Developed in partnership with health and care organisations, ImproveWell’s feedback systems provide a platform for people to drive change, together. 24/7 everyone can:

  • suggest ideas for improvement;
  • share how their workday is going; and
  • complete tailored pulse surveys.

Insights from wider stakeholder groups can also be tapped via customisable online portals.

An intelligent data dashboard helps group and organisational leads to capture real-time data, track workforce sentiment, prioritise efforts, measure change and publish reports to complete the feedback loop. Book a demo to discover how the tool can assist your organisation

Other online resources

As you progress, you will begin to build your toolkit. Any lasting, effective model for improvement must start its transformation at the roots. It requires bottom-up improvement with continuous support from leadership at the top. There are numerous resources to get started, but here are some great sources of inspiration:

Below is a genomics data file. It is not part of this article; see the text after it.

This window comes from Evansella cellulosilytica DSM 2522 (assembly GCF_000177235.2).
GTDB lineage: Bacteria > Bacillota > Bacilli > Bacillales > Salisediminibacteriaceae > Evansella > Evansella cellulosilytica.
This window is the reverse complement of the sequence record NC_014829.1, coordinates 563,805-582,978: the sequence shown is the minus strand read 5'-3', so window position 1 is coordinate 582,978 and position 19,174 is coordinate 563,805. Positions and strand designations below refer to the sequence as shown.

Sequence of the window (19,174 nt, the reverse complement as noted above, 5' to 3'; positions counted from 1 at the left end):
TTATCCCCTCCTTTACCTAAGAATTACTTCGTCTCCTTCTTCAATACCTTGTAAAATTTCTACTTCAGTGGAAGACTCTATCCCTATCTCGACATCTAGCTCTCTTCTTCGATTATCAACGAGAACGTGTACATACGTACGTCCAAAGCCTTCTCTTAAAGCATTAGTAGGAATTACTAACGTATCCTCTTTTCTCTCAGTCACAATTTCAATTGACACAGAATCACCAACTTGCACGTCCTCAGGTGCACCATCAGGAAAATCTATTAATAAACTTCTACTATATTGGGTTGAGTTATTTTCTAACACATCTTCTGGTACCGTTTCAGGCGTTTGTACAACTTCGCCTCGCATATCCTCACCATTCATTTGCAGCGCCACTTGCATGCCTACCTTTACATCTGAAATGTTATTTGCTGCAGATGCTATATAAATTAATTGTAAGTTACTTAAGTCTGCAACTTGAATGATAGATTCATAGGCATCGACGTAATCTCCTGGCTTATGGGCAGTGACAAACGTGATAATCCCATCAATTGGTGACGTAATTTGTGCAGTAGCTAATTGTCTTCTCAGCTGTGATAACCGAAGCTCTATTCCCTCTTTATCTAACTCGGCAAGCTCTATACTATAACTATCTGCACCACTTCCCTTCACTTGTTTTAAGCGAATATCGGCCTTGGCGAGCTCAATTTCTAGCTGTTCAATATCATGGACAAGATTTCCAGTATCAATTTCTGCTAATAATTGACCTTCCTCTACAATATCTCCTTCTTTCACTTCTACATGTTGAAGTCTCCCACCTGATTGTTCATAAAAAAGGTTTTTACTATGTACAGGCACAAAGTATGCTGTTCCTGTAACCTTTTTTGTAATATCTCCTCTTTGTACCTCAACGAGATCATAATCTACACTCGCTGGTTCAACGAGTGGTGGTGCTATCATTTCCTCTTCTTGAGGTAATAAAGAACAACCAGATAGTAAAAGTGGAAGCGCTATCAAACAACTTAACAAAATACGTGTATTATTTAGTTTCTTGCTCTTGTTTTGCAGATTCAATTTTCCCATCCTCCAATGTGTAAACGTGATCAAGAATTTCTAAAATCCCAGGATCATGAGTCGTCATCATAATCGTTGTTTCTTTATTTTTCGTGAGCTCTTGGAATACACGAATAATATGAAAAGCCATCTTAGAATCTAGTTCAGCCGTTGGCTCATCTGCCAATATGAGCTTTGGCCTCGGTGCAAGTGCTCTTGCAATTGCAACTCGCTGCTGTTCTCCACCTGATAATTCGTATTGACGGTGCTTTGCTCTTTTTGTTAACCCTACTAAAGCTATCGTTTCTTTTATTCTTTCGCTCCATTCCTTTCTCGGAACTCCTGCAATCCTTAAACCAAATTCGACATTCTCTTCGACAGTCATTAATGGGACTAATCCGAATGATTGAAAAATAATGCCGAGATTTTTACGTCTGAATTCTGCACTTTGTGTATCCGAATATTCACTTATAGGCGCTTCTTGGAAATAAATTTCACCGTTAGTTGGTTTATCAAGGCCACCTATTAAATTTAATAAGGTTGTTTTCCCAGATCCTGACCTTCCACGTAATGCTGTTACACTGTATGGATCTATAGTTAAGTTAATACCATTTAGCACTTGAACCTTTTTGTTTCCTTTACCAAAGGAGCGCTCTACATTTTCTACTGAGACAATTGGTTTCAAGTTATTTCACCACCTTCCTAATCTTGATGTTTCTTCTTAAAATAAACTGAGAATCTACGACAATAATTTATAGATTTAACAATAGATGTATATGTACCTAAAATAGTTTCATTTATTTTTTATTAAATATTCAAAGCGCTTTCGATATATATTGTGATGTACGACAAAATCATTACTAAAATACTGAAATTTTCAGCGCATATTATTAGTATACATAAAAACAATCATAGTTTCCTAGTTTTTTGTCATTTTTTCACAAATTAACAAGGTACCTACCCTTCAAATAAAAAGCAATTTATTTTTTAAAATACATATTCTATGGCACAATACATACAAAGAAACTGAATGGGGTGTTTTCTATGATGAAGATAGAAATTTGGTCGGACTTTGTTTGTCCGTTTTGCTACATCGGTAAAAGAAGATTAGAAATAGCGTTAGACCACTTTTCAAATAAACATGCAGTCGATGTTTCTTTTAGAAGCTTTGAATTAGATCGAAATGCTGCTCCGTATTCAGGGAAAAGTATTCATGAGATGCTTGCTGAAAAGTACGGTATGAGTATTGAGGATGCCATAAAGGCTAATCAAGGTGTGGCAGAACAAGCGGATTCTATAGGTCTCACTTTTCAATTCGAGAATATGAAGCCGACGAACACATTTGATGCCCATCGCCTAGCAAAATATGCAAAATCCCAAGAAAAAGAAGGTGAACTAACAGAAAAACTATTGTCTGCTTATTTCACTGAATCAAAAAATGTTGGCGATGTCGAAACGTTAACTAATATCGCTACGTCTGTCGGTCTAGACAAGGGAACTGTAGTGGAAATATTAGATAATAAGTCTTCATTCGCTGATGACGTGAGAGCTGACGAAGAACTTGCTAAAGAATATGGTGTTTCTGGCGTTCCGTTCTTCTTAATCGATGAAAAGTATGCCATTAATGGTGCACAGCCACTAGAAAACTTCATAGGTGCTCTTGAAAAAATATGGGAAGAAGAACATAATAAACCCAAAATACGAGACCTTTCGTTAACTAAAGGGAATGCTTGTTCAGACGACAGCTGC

• The Health Foundation: an independent charity committed to bringing better health and care to people in the UK, from grants to research and policy analysis, the Health Foundation shines a light on how to make successful change happen. Their Improvement Lab has published a great resource on Skills for Collaborative Change.
  • The King’s Fund: a health charity that shapes health and social care policy and practice, provides NHS leadership development, and hosts health events and conferences. The King’s Fund publishes excellent publications incorporating research and analysis on health and social care.